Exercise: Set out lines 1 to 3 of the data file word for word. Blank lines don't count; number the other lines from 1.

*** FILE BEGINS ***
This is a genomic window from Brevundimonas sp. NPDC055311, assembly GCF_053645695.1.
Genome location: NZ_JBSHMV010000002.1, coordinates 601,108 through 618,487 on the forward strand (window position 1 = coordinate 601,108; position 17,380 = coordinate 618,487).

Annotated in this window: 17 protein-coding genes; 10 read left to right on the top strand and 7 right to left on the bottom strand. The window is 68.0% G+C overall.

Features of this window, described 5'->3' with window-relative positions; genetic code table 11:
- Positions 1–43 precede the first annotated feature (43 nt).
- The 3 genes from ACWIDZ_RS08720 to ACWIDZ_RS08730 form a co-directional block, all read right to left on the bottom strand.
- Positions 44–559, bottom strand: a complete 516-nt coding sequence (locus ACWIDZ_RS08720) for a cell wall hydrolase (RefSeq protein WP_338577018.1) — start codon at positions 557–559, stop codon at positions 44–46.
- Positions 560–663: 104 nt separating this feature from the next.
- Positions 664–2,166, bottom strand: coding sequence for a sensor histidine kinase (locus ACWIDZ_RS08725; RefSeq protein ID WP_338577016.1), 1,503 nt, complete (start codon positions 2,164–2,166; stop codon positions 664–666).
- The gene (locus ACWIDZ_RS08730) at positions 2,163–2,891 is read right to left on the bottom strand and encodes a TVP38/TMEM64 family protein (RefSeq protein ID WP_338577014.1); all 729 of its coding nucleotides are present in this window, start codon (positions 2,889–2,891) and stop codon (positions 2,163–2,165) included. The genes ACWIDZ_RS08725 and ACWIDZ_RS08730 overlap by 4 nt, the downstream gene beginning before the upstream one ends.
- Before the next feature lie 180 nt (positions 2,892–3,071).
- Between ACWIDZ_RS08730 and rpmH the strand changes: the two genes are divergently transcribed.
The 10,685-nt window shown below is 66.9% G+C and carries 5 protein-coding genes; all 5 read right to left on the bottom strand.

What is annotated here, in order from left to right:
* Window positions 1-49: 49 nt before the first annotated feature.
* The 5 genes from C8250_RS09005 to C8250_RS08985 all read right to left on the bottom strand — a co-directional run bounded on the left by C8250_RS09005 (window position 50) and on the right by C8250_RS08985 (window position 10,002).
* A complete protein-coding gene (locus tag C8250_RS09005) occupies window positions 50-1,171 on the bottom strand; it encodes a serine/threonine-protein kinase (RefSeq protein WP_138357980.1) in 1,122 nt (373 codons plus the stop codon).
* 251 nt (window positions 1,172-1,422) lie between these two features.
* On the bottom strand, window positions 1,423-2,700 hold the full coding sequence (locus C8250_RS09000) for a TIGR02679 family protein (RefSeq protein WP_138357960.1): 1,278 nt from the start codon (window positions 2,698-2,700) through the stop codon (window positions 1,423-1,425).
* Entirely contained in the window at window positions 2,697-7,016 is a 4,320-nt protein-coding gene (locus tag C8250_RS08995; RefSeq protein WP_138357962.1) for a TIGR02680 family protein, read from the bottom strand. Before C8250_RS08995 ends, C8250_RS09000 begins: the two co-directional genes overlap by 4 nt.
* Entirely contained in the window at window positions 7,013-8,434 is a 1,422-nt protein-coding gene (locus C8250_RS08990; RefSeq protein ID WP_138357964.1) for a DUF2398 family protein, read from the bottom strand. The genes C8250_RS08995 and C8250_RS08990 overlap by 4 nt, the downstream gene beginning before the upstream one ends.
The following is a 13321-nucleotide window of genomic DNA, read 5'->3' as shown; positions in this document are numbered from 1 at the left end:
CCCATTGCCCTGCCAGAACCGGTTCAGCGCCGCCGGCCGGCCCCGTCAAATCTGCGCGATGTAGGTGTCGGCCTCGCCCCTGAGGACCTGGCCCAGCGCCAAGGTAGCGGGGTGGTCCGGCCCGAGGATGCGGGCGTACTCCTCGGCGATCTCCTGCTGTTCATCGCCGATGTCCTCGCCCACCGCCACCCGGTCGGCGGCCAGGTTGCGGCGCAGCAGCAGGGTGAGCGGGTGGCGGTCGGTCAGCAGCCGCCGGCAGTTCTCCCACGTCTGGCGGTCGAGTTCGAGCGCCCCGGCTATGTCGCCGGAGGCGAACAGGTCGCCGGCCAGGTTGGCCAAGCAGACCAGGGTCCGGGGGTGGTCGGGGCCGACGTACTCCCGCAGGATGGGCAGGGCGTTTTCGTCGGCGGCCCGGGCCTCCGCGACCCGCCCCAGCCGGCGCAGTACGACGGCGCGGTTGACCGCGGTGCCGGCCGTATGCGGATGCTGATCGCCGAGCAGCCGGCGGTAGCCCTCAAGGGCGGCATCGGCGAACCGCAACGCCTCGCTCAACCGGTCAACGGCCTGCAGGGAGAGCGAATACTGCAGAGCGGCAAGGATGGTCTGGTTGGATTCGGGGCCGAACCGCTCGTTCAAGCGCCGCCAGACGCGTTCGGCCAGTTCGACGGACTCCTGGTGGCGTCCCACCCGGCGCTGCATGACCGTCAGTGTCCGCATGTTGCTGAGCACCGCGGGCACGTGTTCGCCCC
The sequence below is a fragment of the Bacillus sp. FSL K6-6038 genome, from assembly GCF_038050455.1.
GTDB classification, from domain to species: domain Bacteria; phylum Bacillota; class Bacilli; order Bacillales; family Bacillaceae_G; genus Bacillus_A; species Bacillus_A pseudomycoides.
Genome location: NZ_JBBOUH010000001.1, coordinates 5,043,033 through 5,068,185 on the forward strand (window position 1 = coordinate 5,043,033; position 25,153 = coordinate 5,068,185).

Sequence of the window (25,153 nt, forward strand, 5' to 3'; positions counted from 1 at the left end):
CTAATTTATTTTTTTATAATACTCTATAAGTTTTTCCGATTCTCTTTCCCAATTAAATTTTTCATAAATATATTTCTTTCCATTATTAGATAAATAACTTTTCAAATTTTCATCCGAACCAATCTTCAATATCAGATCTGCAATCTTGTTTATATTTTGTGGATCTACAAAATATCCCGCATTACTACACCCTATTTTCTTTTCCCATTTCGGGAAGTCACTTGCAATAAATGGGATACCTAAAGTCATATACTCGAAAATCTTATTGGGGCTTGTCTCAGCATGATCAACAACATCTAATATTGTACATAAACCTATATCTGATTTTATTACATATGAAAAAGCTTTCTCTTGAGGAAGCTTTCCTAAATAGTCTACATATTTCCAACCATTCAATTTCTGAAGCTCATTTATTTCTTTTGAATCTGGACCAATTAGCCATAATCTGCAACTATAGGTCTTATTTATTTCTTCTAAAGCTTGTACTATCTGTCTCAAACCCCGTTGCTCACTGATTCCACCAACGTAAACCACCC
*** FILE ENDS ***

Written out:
This is a genomic window from Brevundimonas sp. NPDC055311, assembly GCF_053645695.1.
Genome location: NZ_JBSHMV010000002.1, coordinates 601,108 through 618,487 on the forward strand (window position 1 = coordinate 601,108; position 17,380 = coordinate 618,487).

Annotated in this window: 17 protein-coding genes; 10 read left to right on the top strand and 7 right to left on the bottom strand. The window is 68.0% G+C overall.